The Ghent Manifesto

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The Ghent Manifesto

When, in the season 2018-2019, Milo Rau assumed the role of artistic director of the NTGent, the largest ensemble theatre in the Flemish-speaking world, he decided to put down ten rules that each production has to follow at least partially. He conceives them as the first step of the project for the ‘city theatre of the future’, that implies the idea of a theatre ‘really acting’ in the social context. The rules don’t concern the aesthetics but the production method, with very strong political implications to face, in an unusual way, the globalization. They are a possible answer to a series of questions that Milo Rau asks, first of all, to himself and that can work as the guidelines for a ‘new’ theatre in the ‘new’ century: ‘What does a city theatre of the future really look like? Who works in it, how do you rehearse in it, how is it produced and toured? How can the desire for free modes of production, for collective and contemporary authorship, for an ensemble theatre that not only discusses a globalisedworld, but reflects it and influences it, be brought into a set of rules? How do you force an institution that has grown old to free itself and become again the boards that “mean the world”?’1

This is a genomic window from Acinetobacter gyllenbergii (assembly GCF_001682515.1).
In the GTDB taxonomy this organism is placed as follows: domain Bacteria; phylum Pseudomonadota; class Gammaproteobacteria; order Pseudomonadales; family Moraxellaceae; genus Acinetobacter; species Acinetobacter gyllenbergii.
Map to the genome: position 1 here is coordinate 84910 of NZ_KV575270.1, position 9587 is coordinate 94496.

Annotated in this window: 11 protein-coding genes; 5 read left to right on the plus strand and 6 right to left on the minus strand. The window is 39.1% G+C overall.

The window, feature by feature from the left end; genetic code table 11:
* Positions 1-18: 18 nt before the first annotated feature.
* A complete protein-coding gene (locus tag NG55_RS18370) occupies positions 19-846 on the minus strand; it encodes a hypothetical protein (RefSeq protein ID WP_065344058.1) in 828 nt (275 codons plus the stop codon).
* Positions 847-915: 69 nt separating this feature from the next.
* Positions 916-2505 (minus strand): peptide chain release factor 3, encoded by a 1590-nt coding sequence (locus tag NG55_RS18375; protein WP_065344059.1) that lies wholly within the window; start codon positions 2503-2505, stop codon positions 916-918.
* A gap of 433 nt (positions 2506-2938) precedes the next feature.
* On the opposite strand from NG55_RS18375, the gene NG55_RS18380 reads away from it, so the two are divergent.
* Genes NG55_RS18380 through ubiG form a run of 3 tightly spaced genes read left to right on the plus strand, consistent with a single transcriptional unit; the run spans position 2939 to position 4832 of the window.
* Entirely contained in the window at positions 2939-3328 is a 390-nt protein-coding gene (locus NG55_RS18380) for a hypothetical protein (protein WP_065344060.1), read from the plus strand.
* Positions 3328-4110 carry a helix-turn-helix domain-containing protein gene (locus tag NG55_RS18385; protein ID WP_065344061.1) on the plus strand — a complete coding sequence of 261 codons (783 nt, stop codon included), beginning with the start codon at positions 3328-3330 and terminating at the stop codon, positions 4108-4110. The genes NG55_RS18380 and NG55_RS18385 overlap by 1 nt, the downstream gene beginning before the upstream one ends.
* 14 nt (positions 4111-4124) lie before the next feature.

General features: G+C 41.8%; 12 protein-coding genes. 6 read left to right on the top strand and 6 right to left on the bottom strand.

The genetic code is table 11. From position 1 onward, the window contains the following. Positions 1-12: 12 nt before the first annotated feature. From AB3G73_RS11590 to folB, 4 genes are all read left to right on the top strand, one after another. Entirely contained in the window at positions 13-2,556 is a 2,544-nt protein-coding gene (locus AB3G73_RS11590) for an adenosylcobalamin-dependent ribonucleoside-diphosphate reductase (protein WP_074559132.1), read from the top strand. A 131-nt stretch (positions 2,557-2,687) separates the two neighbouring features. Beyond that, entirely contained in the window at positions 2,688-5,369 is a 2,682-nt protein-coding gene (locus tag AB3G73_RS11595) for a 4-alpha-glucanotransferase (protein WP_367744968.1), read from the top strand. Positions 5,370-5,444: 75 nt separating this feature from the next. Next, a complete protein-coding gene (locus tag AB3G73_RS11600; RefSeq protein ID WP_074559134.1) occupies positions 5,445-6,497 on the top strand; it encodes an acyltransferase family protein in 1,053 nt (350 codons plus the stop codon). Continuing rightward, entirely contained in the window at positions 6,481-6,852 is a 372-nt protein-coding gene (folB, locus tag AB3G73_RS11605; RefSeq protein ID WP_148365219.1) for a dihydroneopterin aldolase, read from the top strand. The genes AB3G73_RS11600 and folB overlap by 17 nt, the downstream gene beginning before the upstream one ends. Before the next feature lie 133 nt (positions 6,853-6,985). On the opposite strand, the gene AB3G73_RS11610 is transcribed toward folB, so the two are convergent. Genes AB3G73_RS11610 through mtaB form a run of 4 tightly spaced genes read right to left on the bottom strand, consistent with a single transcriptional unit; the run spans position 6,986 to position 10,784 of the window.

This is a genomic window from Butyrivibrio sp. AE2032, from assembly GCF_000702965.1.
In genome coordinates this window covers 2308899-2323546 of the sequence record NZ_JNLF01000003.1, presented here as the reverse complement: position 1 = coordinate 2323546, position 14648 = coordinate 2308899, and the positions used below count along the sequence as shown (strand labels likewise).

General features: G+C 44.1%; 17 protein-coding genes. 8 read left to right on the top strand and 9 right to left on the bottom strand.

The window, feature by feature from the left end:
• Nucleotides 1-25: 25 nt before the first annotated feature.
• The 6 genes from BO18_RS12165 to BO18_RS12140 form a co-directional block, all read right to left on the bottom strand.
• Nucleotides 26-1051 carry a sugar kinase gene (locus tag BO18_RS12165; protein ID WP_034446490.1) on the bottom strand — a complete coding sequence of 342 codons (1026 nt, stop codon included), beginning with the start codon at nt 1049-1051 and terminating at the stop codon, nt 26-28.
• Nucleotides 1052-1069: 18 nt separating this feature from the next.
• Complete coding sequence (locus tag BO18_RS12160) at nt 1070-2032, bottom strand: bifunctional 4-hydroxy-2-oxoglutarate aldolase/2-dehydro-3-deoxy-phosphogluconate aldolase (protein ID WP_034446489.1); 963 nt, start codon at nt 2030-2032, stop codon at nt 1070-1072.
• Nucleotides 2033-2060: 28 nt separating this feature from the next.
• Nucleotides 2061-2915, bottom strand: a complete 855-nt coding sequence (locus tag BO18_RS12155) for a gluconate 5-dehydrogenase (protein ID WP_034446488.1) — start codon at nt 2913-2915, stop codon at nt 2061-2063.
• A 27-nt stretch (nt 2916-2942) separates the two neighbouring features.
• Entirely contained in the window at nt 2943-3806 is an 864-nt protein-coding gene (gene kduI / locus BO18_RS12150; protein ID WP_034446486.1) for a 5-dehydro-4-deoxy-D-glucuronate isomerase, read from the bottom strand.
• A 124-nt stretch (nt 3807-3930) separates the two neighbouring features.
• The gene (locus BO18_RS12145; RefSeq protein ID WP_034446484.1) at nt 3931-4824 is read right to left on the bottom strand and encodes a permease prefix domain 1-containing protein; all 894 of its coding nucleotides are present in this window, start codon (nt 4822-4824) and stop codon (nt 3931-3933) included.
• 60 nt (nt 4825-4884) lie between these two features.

One: It’s not just about portraying the world anymore. It’s about changing it. The aim is not to depict the real, but to make the representation itself real.

Two: Theatre is not a product, it is a production process. Research, castings, rehearsals and related debates must be publicly accessible.

Three: The authorship is entirely up to those involved in the rehearsals and the performance, whatever their function may be – and to no one else.

Four: The literal adaptation of classics on stage is forbidden. If a source text – whether book, film or play – is used at the outset of the project, it may only represent up to 20 percent of the final performance time.

Five: At least a quarter of the rehearsal time must take place outside a theatre. A theatre space is any space in which a play has been rehearsed or performed.

Six: At least two different languages must be spoken on stage in each production.

Seven: At least two of the actors on stage must not be professional actors. Animals don’t count, but they are welcome.

Eight: The total volume of the stage set must not exceed 20 cubic metres, i.e. it must be able to be contained in a van that can be driven with a normal driving licence.

Nine: At least one production per season must be rehearsed or performed in a conflict or war zone, without any cultural infrastructure.

Ten: Each production must be shown in at least ten locations in at least three countries. No production can be removed from the NTGent repertoire before this number has been reached.

Ghent, 1 May 2018

1. Milo Rau, Globarer Realismus. Global Realism (Gent: NTGent & International Institute of Political Murder, 2018), 279.